Promoting and publicizing the triumphs of the organization is another hurdle, with many county residents and businesses confused about its purpose and mission. Brown nonetheless pronounced himself pleased with how the nonprofit has transformed over the years under Holstrom’s leadership.  

“We wouldn’t have the focus and be where we are today without Kris,” said Brown. “She was the driving force that kept this thing going.” 

Holstrom, who served as EcoAction Partner’s executive director since 2007, has championed many carbon-emission and waste-reducing initiatives over the years, including creation of the recycling and compost system at the Telluride Bluegrass Festival. 

“Nearly thirty years ago, I moved to San Miguel County,” Holstrom recalled. “I was just a farmer then. During one Bluegrass Festival many years ago, I would go behind the food vendor stands and take trashcans filled with food waste to compost back at the farm.”

Bluegrass personnel took notice, and 15 years ago, she said, Bluegrass promoter Craig Ferguson asked “if I would consider standing out in a field with 40 volunteers helping the 10,000 festivarians with separating out waste from recyclables and compost.

“Not being one to say no, I said, ‘Sure’. I couldn’t have ever done that without their initiative of wanting to take the next step, so I do not take credit for it,” she said.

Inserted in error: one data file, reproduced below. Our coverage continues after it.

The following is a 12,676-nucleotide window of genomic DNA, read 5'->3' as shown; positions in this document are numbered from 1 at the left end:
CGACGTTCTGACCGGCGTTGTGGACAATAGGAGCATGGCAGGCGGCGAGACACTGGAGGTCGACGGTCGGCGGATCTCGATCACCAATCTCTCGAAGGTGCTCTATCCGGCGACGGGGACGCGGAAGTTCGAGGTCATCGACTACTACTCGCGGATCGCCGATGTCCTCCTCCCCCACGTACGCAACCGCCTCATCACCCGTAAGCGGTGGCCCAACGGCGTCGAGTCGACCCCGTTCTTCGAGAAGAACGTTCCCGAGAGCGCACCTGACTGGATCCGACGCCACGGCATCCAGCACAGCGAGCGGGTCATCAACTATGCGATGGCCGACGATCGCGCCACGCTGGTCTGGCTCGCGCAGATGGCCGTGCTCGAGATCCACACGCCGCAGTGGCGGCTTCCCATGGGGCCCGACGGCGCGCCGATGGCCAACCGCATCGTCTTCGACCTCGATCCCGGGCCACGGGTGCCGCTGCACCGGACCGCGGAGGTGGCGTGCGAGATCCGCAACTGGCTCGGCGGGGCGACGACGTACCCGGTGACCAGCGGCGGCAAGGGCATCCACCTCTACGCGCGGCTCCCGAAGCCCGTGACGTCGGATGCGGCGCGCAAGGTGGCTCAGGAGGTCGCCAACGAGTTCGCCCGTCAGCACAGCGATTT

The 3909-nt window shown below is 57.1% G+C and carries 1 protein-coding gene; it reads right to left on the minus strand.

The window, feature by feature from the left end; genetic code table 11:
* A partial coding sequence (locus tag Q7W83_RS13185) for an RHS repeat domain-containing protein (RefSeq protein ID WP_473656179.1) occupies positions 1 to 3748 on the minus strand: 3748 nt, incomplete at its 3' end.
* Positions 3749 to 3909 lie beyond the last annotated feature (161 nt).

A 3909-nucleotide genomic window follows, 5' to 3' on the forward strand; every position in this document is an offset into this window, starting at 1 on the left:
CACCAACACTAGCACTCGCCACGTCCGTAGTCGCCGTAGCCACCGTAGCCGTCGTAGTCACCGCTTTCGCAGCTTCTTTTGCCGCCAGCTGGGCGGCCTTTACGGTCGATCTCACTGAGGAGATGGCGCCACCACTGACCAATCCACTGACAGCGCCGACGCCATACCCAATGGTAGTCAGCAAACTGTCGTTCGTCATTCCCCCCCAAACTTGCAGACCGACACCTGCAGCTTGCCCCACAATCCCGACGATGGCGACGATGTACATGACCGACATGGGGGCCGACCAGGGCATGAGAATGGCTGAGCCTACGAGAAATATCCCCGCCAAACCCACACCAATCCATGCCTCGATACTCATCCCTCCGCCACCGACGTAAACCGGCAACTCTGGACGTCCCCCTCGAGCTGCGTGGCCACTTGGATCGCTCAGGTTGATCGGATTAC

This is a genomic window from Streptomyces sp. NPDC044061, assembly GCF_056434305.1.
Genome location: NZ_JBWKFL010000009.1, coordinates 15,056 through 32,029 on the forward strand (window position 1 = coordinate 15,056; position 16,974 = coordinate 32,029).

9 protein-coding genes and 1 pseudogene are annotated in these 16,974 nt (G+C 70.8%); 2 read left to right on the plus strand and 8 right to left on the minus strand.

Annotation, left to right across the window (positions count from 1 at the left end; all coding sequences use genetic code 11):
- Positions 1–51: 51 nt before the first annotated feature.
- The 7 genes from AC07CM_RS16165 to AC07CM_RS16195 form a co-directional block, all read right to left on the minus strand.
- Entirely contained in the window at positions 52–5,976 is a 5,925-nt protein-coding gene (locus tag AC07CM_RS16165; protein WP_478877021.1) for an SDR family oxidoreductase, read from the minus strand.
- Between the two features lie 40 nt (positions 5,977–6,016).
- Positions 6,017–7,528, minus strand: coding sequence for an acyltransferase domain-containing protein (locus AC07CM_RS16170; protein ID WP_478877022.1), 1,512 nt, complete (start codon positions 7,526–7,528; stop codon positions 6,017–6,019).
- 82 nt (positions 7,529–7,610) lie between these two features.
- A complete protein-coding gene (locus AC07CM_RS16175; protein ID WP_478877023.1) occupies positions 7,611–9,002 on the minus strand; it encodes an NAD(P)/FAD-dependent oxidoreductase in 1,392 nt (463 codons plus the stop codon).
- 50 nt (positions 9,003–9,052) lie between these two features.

The compost and recycling idea grew, and is now featured at nearly every Telluride music festival. Holstrom also noted that other festivals have adopted a similar practice, “from Planet Bluegrass in Lyons, Colo., to music festivals in England and Australia.”

Holstrom’s influence has since extended to the local schools. In conjunction with the Telluride School District and with support from a grant from the Telluride Medical Center, Holstrom and EcoAction brought a greenhouse to the Telluride schools, with the aim of teaching students about growing food locally and at a high altitude. 

“I tried to have at least a school garden there 12 years ago,” Holstrom said. “It’s something I’ve wanted to do for a long time, so the fact that it’s there and that kids can learn, and it provides a little food for their cafeteria is huge. It’s an amazing learning lab and a lasting legacy.”